Many authors only ever work on one book at a time, and only start researching and thinking about a new novel when the previous one has been sent to the proof-reader. I’m contracted to write two a year and so this isn’t possible for me – I have to make use of the time while waiting for feedback or for the copy editor to complete their work otherwise I’d never get them done. Elapsed time for each novel, from beginning the research through to completing the copy-edits, is at least 9 months, up to a year.

‘But how do you keep two stories in your mind at once?’ I’m sometimes asked. Well I have to do that anyway, as my novels are in the dual timeline genre – a historical mystery is uncovered and resolved in the present day – so there are two stories in each book in any case.

Also, like most people I will always have a novel that I’m reading on the go, and probably two or three TV drama series that we’re watching in the evenings. So typically I might have half a dozen unfinished story lines in my head at any one time – what’s another one or two?!

I think humans have a huge capacity for story. We can and do carry many stories around with us; some where we know the ending and others that are still being played out, whether in real life, on TV or between the covers of a book. Stories we’re writing are just the same as stories we’re consuming (apart from the fact we need to remember more detail about them, of course!)

Anyway, I have decided to give myself a few weeks on the non-contracted novel before I go back to finish the other one, in good time before it’s due to be sent to my editor. It all helps keep writing alive and fun for me. After a period at the beginning of this year when I felt like giving it all up, I’ve worked hard to rediscover the joy of writing. Part of that is allowing myself the freedom to work on what I most want to work on.

What about you? Do you ever work on more than one novel at a time or not?

Friday, 13 August 2021

In which we discuss books and podcasts...

Hey, fellow writers.

I don’t have anything exciting to share this time around, as I’m taking a step away from writing and just enjoying life. To that end, I’ll dedicate this blog post to the books and podcasts that have been taking up my time now that I’m not writing.

Hope you, your family, friends, and love ones are keeping well.


Beneath the Skin by Caroline England.

My first Caroline England book and it definitely won’t be my last. A tangled web of a haunting story, tightly plotted with a well-developed cast of characters, and a surprising reveal at the end. This writer knows her stuff.

The Switch by Beth O’Leary

A poignant escape read, with all the good feels. Tells the story of a grandmother and granddaughter who swap houses (and as such lives) for a few months. The hijinks ensue, as each character struggles to adapt to the other’s social structure and drama, all the while delicately dealing with the loss of a beloved family member. Highly recommend.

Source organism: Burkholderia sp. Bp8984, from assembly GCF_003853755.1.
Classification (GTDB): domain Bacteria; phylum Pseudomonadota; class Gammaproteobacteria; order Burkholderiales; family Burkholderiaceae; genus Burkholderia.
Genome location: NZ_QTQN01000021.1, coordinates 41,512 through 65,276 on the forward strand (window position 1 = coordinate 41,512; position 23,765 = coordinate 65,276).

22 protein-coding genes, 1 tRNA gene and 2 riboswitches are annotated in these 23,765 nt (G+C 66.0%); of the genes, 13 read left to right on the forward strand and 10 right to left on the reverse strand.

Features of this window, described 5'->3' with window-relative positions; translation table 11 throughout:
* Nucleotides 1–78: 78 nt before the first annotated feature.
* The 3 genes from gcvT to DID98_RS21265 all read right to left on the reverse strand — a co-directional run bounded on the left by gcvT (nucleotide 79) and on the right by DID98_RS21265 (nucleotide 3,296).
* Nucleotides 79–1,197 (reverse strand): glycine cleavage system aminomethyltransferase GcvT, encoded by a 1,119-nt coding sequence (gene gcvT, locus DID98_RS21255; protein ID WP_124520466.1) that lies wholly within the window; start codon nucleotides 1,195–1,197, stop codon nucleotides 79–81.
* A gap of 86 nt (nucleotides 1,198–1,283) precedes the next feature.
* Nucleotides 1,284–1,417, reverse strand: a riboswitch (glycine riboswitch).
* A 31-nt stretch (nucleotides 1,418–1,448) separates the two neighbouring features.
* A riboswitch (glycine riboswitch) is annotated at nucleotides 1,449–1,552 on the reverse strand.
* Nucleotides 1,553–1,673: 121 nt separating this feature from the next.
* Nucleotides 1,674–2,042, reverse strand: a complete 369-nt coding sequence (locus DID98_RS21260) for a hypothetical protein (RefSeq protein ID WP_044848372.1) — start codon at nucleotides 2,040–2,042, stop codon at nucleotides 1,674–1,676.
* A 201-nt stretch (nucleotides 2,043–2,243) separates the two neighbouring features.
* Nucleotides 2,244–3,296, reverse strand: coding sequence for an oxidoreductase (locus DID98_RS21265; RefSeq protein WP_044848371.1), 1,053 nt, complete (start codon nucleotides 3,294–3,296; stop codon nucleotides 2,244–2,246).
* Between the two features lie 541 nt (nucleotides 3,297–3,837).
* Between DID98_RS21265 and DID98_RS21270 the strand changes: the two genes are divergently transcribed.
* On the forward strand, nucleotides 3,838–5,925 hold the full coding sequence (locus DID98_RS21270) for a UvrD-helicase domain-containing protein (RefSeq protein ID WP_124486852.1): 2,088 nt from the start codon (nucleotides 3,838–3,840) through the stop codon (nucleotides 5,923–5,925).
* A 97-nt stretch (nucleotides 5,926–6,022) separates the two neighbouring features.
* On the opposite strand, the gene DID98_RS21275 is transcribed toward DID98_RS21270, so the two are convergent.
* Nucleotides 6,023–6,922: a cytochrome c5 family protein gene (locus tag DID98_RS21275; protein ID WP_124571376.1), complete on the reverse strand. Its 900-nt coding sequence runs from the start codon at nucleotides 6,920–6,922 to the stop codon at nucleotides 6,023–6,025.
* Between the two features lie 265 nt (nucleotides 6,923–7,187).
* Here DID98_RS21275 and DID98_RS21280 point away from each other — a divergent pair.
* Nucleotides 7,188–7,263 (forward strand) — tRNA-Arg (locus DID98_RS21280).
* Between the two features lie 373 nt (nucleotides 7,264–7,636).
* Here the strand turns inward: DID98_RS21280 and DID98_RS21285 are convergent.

The First Wife –Podcast with the first wife of Dirty John

If you are one of many millions of podcast listeners or movie watchers who followed the story of John Meehan, the podcast told from the perspective of his first wife, Tonia Bales, is a must listen! And for all you crime writers out there, be sure and check out the bonus episodes featuring behavioral analyst Dr. Laura Richards, who takes a deep dive into the many facets of John Meehan’s psyche.

Nemesis – Agatha Christie audio book narrated beautifully by Emilia Fox.

Many of you know Agatha Christie is one of my favorite authors, and Nemesis features Jane Marple at her subtle yet keen finest. In Nemesis, Miss Marple honors the dying request of Jason Rafiel (first seen in The Caribbean Mystery) and sets out to solve an old murder that implicated his wayward son, Michael. The narration of this audio book is what makes it so wonderful. It’s a comfort listen for me, a definite “re-listenable.”

Blackbird House by Alice Hoffman

Alice Hoffman is reigning queen of lyrical writing, and this book of short stories doesn’t disappoint. Check out these opening sentences:

“It was said that boys should go on their first sea voyage at the age of ten, but surely this notion was never put forth by anyone’s mother.” The Edge of the World

“Witches take their names from places, for places are what give them their strength.” The Witch of Truro

“On the farthest edges of the cape, it was widely believed that cranberries first came to earth in the beak of a dove. If that was indeed true, then heaven was red, and the memory of paradise could be plucked from the low-growing shrubs that grew in the dampest, muddiest bogs – a far cry from heaven it would seem, at least to some. “Insulting the Angels.”

That’s it for me. What have you been listening to or reading? Do share!

Happy writing,